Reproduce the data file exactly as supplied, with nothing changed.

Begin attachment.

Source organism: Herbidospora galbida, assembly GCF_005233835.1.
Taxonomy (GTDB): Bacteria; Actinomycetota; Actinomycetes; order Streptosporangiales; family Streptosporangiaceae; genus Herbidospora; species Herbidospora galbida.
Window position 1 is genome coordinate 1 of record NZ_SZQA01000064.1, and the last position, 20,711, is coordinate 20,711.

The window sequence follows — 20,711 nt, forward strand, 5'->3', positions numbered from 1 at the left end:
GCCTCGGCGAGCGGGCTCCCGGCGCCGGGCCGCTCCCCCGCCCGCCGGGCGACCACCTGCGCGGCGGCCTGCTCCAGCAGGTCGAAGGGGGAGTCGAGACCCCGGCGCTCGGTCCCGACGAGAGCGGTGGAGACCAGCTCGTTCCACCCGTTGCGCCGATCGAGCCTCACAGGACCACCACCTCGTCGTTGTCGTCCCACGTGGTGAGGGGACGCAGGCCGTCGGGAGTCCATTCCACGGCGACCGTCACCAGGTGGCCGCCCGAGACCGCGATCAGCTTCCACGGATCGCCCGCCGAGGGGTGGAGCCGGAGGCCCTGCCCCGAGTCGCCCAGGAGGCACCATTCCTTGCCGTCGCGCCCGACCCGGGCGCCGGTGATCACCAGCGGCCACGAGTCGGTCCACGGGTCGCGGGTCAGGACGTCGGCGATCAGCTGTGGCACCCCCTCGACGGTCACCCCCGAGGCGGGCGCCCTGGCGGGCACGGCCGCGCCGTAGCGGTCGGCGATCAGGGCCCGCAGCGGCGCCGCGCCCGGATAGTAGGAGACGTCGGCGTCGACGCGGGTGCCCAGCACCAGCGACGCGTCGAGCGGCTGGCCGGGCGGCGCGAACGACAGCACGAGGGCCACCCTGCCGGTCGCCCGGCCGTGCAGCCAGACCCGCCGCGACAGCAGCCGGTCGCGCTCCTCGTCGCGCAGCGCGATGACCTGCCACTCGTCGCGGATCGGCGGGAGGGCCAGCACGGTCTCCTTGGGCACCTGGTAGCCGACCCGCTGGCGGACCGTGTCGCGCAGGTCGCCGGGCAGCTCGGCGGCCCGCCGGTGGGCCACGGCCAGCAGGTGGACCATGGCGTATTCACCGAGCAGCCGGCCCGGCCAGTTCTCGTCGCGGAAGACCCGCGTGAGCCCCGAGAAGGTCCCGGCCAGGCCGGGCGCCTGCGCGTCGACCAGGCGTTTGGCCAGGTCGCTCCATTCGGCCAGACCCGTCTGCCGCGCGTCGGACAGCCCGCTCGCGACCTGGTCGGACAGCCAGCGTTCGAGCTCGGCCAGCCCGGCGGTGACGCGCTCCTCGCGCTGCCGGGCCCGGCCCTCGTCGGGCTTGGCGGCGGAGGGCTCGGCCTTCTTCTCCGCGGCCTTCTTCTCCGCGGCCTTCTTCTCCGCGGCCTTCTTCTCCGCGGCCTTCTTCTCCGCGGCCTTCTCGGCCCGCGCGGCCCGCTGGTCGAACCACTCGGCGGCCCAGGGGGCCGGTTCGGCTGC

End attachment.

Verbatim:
Source organism: Herbidospora galbida, assembly GCF_005233835.1.
Taxonomy (GTDB): Bacteria; Actinomycetota; Actinomycetes; order Streptosporangiales; family Streptosporangiaceae; genus Herbidospora; species Herbidospora galbida.
Window position 1 is genome coordinate 1 of record NZ_SZQA01000064.1, and the last position, 20,711, is coordinate 20,711.

The window sequence follows — 20,711 nt, forward strand, 5'->3', positions numbered from 1 at the left end:
GCCTCGGCGAGCGGGCTCCCGGCGCCGGGCCGCTCCCCCGCCCGCCGGGCGACCACCTGCGCGGCGGCCTGCTCCAGCAGGTCGAAGGGGGAGTCGAGACCCCGGCGCTCGGTCCCGACGAGAGCGGTGGAGACCAGCTCGTTCCACCCGTTGCGCCGATCGAGCCTCACAGGACCACCACCTCGTCGTTGTCGTCCCACGTGGTGAGGGGACGCAGGCCGTCGGGAGTCCATTCCACGGCGACCGTCACCAGGTGGCCGCCCGAGACCGCGATCAGCTTCCACGGATCGCCCGCCGAGGGGTGGAGCCGGAGGCCCTGCCCCGAGTCGCCCAGGAGGCACCATTCCTTGCCGTCGCGCCCGACCCGGGCGCCGGTGATCACCAGCGGCCACGAGTCGGTCCACGGGTCGCGGGTCAGGACGTCGGCGATCAGCTGTGGCACCCCCTCGACGGTCACCCCCGAGGCGGGCGCCCTGGCGGGCACGGCCGCGCCGTAGCGGTCGGCGATCAGGGCCCGCAGCGGCGCCGCGCCCGGATAGTAGGAGACGTCGGCGTCGACGCGGGTGCCCAGCACCAGCGACGCGTCGAGCGGCTGGCCGGGCGGCGCGAACGACAGCACGAGGGCCACCCTGCCGGTCGCCCGGCCGTGCAGCCAGACCCGCCGCGACAGCAGCCGGTCGCGCTCCTCGTCGCGCAGCGCGATGACCTGCCACTCGTCGCGGATCGGCGGGAGGGCCAGCACGGTCTCCTTGGGCACCTGGTAGCCGACCCGCTGGCGGACCGTGTCGCGCAGGTCGCCGGGCAGCTCGGCGGCCCGCCGGTGGGCCACGGCCAGCAGGTGGACCATGGCGTATTCACCGAGCAGCCGGCCCGGCCAGTTCTCGTCGCGGAAGACCCGCGTGAGCCCCGAGAAGGTCCCGGCCAGGCCGGGCGCCTGCGCGTCGACCAGGCGTTTGGCCAGGTCGCTCCATTCGGCCAGACCCGTCTGCCGCGCGTCGGACAGCCCGCTCGCGACCTGGTCGGACAGCCAGCGTTCGAGCTCGGCCAGCCCGGCGGTGACGCGCTCCTCGCGCTGCCGGGCCCGGCCCTCGTCGGGCTTGGCGGCGGAGGGCTCGGCCTTCTTCTCCGCGGCCTTCTTCTCCGCGGCCTTCTTCTCCGCGGCCTTCTTCTCCGCGGCCTTCTTCTCCGCGGCCTTCTCGGCCCGCGCGGCCCGCTGGTCGAACCACTCGGCGGCCCAGGGGGCCGGTTCGGCTGC